You can view some great galaxy images in our pic archive.
3. The Furthest Man-Made Objects from Earth
On September 5, 1977, the Voyager 1 space probe was launched from Cape Canaveral on a mission to explore the outer planets of our Solar System. It took the first close-up images of Jupiter and Saturn and their extensive systems of moons. Ever since then, Voyager 1 has been continuing on its voyage into the unending depths of space. Almost 40 years after launch, its plutonium-powered instruments are still sending data back to Earth, and should continue to do so until its last instruments shut down sometime around 2025.
Currently, it takes a staggering 17 hours for its broadcasts to reach Earth. Not only is Voyager 1 the furthest man-made object from Earth; it has broken the astounding record of becoming the first man-made object to leave our solar system and head out into interstellar space. It continues its remarkable journey travelling at a speed of eleven miles PER SECOND relative to the Sun, but even at these speeds, it would still take 72,000 years to reach the next nearest star to our own, if it were headed in that direction.
4. The Fastest Man-Made Object
If you think eleven miles per second seems speedy, consider the Helios 1 and Helios 2 space probes. Launched in 1974 and 1976 respectively, these probes were sent in orbit of the Sun to study solar processes. They are both travelling at around 43 MILES per second on their joyrides through the Solar System. That is around 157,000 miles per hour. Although launch speeds were far lower than this, the probes accelerated enormously due to gravitational assists from the Sun.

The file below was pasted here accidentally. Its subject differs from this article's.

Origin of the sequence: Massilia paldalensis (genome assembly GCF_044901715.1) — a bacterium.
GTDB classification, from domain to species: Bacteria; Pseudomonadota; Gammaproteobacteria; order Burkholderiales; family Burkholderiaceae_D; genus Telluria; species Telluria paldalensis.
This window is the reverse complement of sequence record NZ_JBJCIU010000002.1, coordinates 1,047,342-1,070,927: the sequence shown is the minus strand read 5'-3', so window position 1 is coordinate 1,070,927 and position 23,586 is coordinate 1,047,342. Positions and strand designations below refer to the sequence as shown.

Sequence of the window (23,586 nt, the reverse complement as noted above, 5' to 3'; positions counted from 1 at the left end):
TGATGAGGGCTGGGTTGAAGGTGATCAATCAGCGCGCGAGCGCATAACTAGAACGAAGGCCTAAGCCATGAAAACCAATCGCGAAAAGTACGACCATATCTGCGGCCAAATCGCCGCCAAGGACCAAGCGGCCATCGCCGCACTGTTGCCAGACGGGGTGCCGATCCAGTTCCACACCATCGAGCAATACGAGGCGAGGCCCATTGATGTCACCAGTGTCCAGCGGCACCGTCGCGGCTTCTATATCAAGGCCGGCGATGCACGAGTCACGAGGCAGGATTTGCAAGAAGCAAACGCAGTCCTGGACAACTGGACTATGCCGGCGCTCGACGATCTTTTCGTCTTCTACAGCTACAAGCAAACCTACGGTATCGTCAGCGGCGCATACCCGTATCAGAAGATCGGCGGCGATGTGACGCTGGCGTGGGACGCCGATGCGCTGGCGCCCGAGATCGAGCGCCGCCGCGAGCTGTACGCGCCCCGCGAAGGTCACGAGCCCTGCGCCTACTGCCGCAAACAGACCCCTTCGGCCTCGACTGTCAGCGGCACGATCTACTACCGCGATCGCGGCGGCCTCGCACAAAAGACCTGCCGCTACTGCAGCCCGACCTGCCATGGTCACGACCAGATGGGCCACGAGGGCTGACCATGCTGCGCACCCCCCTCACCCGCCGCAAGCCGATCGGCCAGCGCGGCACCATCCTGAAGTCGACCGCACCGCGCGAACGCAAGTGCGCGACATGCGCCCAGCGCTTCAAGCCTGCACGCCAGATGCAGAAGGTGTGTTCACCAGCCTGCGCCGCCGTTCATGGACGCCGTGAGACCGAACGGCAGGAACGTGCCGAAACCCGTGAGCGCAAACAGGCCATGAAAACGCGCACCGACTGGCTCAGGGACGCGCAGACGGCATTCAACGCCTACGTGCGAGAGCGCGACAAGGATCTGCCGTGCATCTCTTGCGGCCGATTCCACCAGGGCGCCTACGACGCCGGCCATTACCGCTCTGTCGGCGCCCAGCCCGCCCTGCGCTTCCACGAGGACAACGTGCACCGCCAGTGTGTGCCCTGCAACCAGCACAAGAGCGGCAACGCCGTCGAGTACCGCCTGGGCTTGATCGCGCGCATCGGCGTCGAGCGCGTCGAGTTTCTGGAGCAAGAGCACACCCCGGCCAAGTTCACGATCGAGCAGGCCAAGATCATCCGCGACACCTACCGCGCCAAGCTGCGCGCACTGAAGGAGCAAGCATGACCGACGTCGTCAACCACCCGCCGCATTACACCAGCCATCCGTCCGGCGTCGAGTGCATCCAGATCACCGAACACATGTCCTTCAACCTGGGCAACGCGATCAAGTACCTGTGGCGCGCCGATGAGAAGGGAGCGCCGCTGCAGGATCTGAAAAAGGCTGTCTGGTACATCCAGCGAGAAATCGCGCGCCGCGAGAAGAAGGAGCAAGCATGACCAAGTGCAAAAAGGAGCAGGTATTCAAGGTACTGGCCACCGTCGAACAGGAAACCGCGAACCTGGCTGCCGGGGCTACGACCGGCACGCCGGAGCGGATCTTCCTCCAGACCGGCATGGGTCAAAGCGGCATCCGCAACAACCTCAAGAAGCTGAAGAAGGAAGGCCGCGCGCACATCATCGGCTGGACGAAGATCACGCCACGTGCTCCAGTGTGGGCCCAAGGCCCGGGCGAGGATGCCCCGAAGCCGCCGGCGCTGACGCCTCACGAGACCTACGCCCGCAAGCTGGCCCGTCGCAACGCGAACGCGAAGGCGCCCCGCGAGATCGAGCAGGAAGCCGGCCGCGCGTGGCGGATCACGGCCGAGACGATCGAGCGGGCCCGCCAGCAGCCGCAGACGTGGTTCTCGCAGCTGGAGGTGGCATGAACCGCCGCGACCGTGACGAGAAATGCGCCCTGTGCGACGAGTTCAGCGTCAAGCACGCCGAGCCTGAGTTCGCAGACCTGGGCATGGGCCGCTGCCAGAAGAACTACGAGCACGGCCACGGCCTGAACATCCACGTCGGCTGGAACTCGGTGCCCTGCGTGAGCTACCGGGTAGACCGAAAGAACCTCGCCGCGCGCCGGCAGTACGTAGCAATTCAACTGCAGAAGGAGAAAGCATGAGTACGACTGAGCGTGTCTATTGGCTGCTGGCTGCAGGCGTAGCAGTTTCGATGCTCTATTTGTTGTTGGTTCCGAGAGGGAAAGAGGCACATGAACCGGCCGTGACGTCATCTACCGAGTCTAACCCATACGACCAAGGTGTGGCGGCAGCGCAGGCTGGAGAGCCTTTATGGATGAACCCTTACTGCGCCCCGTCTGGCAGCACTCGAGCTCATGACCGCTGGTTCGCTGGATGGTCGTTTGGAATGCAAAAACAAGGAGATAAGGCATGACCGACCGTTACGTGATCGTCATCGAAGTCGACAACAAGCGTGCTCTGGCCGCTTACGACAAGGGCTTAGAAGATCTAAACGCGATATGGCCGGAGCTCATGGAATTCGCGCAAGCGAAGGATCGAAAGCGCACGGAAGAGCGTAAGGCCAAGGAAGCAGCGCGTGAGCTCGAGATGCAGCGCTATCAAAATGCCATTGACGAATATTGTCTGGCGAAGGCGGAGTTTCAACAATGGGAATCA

The fastest launch speed ever achieved was that of the New Horizons space probe, sent in 2006 to study Pluto and its moons. By the time the last engine of its launcher had been shut down, it achieved a speed of ten miles per second. Keep in mind that a minimum speed of around seven miles per second is required to escape Earth’s gravitational forces and reach orbit.
5. Fastest Hypervelocity Star
The Sun potters around the centre of the Milky Way galaxy at 136 miles per second. Even at these speeds however, our solar system completes one galactic year — the time it takes to completely orbit the center of the Milky Way — every 225-250 million Earth years. Hypervelocity stars are a completely different matter, however. These stars are moving so quickly that they are even able to escape the gravitational forces of their own galaxies and end up in the vast intergalactic medium. Obliterating anything unfortunate enough to stand in their way, hypervelocity stars can move at speeds of up to two-million miles per hour. One of the fastest hypervelocity stars is located in the constellation of Hydra, currently breaking away from the galaxy at 1.5 million miles per hour.
From the size of the largest star to trying to comprehend the size of the universe, this is truly mind-boggling stuff. If you have any incredible space facts to share with the world — and the rest of the universe — make sure to add them in the comments section below!